Certain medications, especially beta-blockers, can cause fatigue. Review your medication list with your physician to identify any potential culprits and explore alternatives.
While you should never stop a medication on your own, there may be natural approaches to get you off some of your pills. For example, many of my patients have found that by losing 10 to 20 pounds they may be able to get off their blood pressure or diabetes medications. Likewise, for my patients suffering from atrial fibrillation, an ablation procedure may allow they to get off their beta-blockers and other fatigue inducing antiarrhythmic medications.
7. You May Have a Medical Condition that isn’t Being Optimally Treated
Atrial fibrillation, heart failure, thyroid problems, anemia, depression, etc. can all contribute to fatigue. Consult your doctor for testing and appropriate treatment to regain your energy.
For my patients suffering from AFib, many find that if we can keep their hearts in normal sinus rhythm their energy levels improve. And for those who may have been out of rhythm for too long to get back into normal sinus rhythm, often just controlling their atrial fibrillation heart rate significantly improves energy levels.
8. You Might Be Carrying Too Much Weight
Excess weight can weigh you down, both physically and energetically. Many of my patients have experienced a surge in energy as they shed those extra pounds. Also, many of your health conditions or medications may go away if you can drop a few pounds.
9. You’re Smoking or Might Be Drinking Too Much Alcohol
Both smoking and excessive alcohol consumption can drain your energy and hinder sleep quality. Seek guidance from your healthcare provider if you’re looking to quit or reduce these habits.
10. You May Have a Caffeine Problem
While caffeine can provide a temporary energy boost, excessive or late-day consumption can disrupt sleep patterns. Be mindful of your caffeine intake and aim to limit it, especially in the hours leading up to bedtime.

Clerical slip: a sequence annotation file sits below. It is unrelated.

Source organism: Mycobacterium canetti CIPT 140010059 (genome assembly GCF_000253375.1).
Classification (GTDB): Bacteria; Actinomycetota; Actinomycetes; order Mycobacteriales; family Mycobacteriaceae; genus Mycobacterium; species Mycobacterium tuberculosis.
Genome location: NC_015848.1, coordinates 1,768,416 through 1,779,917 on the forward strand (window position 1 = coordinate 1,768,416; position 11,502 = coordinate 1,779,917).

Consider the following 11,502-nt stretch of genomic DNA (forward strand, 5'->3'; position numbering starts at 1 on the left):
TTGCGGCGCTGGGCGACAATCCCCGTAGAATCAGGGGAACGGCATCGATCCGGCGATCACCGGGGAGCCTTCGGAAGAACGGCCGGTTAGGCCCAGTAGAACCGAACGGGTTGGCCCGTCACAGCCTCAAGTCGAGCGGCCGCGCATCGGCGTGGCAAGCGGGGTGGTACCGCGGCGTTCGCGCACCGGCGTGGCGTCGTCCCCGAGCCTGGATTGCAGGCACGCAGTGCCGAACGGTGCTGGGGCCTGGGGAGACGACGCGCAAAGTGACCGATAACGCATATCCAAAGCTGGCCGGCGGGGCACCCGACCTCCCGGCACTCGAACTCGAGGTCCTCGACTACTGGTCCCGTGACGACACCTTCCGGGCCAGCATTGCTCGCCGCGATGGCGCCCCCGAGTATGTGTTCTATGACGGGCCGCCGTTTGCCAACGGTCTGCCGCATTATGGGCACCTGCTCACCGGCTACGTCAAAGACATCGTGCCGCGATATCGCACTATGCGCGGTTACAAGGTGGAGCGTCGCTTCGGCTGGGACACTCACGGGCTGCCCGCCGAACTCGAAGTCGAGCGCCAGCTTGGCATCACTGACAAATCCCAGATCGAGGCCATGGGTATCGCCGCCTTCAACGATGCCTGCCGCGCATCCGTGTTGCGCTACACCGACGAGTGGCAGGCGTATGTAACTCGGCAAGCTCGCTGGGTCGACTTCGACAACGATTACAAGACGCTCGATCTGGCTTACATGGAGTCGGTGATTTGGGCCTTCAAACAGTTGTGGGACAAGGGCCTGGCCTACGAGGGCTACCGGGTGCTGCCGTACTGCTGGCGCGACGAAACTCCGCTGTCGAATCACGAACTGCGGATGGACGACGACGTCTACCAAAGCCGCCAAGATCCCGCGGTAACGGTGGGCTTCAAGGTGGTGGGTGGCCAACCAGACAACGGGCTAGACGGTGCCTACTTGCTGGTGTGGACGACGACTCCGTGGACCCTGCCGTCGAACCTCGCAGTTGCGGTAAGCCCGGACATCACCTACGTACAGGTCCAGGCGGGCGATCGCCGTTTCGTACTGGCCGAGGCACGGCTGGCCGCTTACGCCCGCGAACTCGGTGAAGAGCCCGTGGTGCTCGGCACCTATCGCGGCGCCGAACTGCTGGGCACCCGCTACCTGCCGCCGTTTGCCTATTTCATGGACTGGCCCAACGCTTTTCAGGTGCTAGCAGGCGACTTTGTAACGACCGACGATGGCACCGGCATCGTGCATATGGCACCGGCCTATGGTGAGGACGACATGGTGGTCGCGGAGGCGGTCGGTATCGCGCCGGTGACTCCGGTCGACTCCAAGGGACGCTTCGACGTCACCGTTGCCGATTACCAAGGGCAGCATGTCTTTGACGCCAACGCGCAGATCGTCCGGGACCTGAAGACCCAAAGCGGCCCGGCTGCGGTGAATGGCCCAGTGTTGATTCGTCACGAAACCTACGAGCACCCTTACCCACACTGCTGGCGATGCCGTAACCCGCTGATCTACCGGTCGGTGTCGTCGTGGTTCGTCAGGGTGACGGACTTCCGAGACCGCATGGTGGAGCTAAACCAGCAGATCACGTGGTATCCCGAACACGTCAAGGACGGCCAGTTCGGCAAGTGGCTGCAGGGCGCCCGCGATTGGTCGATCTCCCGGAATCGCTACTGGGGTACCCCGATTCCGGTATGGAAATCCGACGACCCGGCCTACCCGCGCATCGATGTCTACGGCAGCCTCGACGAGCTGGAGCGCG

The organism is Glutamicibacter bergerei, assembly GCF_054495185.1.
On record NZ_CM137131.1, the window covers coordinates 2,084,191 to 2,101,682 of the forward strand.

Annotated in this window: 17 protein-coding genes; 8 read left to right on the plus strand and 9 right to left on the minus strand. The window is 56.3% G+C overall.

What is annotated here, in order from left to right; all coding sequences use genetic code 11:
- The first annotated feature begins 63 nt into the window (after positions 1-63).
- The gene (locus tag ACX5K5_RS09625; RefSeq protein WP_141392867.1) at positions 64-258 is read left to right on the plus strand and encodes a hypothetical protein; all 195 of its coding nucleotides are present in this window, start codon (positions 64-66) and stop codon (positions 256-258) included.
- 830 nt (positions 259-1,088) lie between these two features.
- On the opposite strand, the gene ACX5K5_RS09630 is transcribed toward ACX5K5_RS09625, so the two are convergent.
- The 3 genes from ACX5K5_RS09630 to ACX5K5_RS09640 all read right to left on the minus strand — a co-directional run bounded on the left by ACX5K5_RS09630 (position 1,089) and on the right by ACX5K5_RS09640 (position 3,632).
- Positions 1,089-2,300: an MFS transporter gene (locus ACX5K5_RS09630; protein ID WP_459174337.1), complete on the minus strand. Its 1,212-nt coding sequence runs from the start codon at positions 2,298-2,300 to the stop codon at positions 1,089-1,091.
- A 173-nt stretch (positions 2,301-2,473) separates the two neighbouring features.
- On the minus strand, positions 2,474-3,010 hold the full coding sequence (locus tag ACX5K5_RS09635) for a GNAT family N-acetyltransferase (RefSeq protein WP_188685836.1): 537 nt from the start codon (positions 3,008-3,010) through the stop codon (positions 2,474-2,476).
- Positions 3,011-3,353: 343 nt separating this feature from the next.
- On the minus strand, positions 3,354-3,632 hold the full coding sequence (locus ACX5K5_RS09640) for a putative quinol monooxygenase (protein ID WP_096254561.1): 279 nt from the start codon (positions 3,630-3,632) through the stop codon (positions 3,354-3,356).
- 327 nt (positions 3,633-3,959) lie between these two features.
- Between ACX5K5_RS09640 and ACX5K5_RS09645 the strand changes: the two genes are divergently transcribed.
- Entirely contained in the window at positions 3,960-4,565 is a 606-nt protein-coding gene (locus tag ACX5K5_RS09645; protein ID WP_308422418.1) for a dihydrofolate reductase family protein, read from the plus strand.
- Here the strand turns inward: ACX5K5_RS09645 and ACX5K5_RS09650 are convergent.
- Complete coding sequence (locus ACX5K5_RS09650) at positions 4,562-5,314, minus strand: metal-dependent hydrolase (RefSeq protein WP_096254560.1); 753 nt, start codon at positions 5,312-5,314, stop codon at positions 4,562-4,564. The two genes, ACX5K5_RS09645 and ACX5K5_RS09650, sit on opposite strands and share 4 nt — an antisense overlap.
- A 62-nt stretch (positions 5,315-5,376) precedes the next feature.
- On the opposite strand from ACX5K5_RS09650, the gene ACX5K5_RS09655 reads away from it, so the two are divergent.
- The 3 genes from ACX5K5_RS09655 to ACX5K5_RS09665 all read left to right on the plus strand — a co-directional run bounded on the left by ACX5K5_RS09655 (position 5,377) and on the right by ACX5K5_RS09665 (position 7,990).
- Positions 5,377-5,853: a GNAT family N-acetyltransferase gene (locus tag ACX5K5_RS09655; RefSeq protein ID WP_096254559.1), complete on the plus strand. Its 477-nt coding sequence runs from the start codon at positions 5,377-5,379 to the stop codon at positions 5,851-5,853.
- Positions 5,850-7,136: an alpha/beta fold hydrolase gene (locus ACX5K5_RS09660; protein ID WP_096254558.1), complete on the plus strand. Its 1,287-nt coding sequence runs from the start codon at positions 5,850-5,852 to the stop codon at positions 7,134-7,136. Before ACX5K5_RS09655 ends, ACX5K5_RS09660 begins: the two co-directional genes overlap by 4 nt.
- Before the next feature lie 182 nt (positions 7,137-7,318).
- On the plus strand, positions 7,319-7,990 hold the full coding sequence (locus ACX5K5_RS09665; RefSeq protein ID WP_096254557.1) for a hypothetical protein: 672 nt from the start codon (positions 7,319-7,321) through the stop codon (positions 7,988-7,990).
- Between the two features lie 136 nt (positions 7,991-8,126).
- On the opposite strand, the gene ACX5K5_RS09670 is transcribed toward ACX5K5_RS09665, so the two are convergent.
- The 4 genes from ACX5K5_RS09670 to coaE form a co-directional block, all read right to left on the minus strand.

Your energy levels are a valuable asset, and it’s within your power to rejuvenate them. By addressing these ten common factors, you can take proactive steps toward a more energized, vibrant, and fulfilling life.
About the Blog Photo
When our family needs a recharge, Lake Powell is our sanctuary for exercise, de-stressing, and quality family time. The real magic? In most spots, there’s no cell signal, giving us a much-needed technology ‘detox.’
The information in this blog article is for educational purposes and should not be considered a substitute for professional medical advice, diagnosis, or treatment. Always consult with a qualified healthcare provider regarding any medical concerns, and never disregard or delay seeking medical advice based on information in this article.
Disclaimer Policy: This website is intended to give general information and does not provide medical advice. This website does not create a doctor-patient relationship between you and Dr. John Day. If you have a medical problem, immediately contact your healthcare provider. Information on this website is not intended to diagnose or treat any condition. Dr. John Day is not responsible for any losses, damages or claims that may result from your medical decisions.